This year has brought disturbing developments that have left many of us worried about what 2017 might have in store. Brexit; the election of unconventional leaders such as Donald Trump and Rodrigo Duterte; a China flexing its muscles; wild swings in equity prices, currencies and bond yields; corruption scandals of various kinds; and the horrors of war in Aleppo and elsewhere have all taken their toll on us. But, as we say good riddance to the year that is ending soon, we should also take stock of all the forces that will shape the coming year, good as well as bad. And, when we do that, the prospects actually appear quite promising.

The main reason to feel upbeat about next year is that the global economy is set to gain more momentum while fears of deflation will ebb. New technologies will start impacting our lives positively. Yes, there will be many things that could go wrong. We do not know exactly how President-elect Trump will conduct the affairs of state, for one. And, for another, while we think China’s leaders are likely to do enough to keep China on a stable growth track, the reality is that no one fully understands the challenges in that economy. But the larger point we must bear in mind is that most of the countries in this region have enough resilience to absorb a few shocks and will still come through in good condition.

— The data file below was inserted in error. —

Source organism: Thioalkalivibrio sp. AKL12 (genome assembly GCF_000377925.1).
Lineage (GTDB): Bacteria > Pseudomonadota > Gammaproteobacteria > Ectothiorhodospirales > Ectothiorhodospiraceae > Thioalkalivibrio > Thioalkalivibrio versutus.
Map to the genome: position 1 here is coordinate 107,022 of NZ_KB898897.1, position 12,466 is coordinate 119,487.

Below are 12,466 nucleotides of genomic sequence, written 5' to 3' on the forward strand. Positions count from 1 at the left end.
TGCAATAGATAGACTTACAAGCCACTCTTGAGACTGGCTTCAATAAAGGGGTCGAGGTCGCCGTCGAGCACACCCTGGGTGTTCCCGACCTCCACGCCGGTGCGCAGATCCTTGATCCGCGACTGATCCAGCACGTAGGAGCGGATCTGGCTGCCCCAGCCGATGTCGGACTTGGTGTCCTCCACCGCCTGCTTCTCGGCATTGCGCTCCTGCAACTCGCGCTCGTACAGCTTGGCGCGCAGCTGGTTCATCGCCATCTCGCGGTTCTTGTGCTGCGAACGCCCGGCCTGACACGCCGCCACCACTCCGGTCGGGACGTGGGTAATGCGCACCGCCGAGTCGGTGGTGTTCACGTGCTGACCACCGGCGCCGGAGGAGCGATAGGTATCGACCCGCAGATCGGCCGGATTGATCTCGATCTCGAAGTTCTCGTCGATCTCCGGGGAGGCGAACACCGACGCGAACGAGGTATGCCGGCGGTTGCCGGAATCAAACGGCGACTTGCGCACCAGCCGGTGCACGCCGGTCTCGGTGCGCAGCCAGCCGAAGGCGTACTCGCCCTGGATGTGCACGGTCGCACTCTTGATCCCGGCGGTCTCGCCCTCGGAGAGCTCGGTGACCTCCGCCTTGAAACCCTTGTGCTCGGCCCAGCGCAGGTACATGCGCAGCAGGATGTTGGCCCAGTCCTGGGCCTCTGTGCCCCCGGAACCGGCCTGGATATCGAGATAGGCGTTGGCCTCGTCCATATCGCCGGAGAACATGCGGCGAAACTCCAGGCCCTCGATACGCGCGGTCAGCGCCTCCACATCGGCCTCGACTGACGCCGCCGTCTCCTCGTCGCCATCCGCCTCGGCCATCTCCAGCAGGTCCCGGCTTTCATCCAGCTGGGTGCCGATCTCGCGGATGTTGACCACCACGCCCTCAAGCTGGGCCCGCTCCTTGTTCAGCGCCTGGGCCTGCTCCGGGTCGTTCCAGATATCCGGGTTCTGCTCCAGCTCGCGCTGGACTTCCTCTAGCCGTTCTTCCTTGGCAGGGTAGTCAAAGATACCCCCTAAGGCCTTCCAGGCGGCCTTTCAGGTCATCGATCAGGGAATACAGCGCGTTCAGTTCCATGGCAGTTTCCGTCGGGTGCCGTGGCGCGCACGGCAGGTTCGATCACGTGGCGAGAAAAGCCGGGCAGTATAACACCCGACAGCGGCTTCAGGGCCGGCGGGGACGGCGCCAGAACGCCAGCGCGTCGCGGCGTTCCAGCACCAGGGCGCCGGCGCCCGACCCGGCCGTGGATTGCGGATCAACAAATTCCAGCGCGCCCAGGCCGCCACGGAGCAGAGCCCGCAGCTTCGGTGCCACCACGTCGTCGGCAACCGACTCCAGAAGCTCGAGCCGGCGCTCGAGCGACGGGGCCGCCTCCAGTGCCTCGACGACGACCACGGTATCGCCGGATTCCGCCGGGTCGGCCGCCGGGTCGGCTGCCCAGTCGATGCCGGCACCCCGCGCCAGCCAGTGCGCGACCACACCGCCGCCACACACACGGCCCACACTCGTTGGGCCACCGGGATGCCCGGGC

Global economy: normalising after years of crises
This resilience will be all the greater if the global economy turns around. In fact, the forward- looking indicators for the world economy are finally looking more promising. The lead indicators of the Organisation for Economic Co-operation and Development — which have been reasonably accurate — show the big three economies of the US, Europe and Japan returning to trend growth rates. A separate measure of new business being received by companies across the world shows a clear pickup. Digging deeper into the data, we see underlying forces which are promising for economic growth.

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